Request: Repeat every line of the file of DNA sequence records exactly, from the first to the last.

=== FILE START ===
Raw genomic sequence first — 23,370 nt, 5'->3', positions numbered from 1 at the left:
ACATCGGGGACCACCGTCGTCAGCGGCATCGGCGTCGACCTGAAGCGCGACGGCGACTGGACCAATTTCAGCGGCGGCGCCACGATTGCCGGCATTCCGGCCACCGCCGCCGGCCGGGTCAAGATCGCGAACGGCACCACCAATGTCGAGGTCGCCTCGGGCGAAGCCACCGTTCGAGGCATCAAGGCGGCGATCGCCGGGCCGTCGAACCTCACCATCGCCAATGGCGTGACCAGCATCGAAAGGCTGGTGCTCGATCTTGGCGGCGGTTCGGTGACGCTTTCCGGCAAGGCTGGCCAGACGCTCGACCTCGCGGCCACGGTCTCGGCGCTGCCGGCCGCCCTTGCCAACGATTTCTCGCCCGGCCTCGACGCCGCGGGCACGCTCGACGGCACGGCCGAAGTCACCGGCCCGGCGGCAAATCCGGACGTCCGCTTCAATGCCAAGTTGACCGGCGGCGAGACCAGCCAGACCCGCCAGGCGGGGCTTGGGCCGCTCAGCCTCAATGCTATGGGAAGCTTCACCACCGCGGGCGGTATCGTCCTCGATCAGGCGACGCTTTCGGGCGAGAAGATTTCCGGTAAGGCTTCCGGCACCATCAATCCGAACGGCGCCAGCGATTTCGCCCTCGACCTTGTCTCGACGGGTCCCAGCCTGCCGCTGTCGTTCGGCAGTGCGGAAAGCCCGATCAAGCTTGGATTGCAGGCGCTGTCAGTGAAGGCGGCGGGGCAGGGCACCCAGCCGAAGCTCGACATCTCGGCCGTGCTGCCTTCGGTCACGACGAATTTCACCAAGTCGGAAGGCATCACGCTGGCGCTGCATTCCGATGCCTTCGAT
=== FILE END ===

Raw genomic sequence first — 23,370 nt, 5'->3', positions numbered from 1 at the left:
ACATCGGGGACCACCGTCGTCAGCGGCATCGGCGTCGACCTGAAGCGCGACGGCGACTGGACCAATTTCAGCGGCGGCGCCACGATTGCCGGCATTCCGGCCACCGCCGCCGGCCGGGTCAAGATCGCGAACGGCACCACCAATGTCGAGGTCGCCTCGGGCGAAGCCACCGTTCGAGGCATCAAGGCGGCGATCGCCGGGCCGTCGAACCTCACCATCGCCAATGGCGTGACCAGCATCGAAAGGCTGGTGCTCGATCTTGGCGGCGGTTCGGTGACGCTTTCCGGCAAGGCTGGCCAGACGCTCGACCTCGCGGCCACGGTCTCGGCGCTGCCGGCCGCCCTTGCCAACGATTTCTCGCCCGGCCTCGACGCCGCGGGCACGCTCGACGGCACGGCCGAAGTCACCGGCCCGGCGGCAAATCCGGACGTCCGCTTCAATGCCAAGTTGACCGGCGGCGAGACCAGCCAGACCCGCCAGGCGGGGCTTGGGCCGCTCAGCCTCAATGCTATGGGAAGCTTCACCACCGCGGGCGGTATCGTCCTCGATCAGGCGACGCTTTCGGGCGAGAAGATTTCCGGTAAGGCTTCCGGCACCATCAATCCGAACGGCGCCAGCGATTTCGCCCTCGACCTTGTCTCGACGGGTCCCAGCCTGCCGCTGTCGTTCGGCAGTGCGGAAAGCCCGATCAAGCTTGGATTGCAGGCGCTGTCAGTGAAGGCGGCGGGGCAGGGCACCCAGCCGAAGCTCGACATCTCGGCCGTGCTGCCTTCGGTCACGACGAATTTCACCAAGTCGGAAGGCATCACGCTGGCGCTGCATTCCGATGCCTTCGAT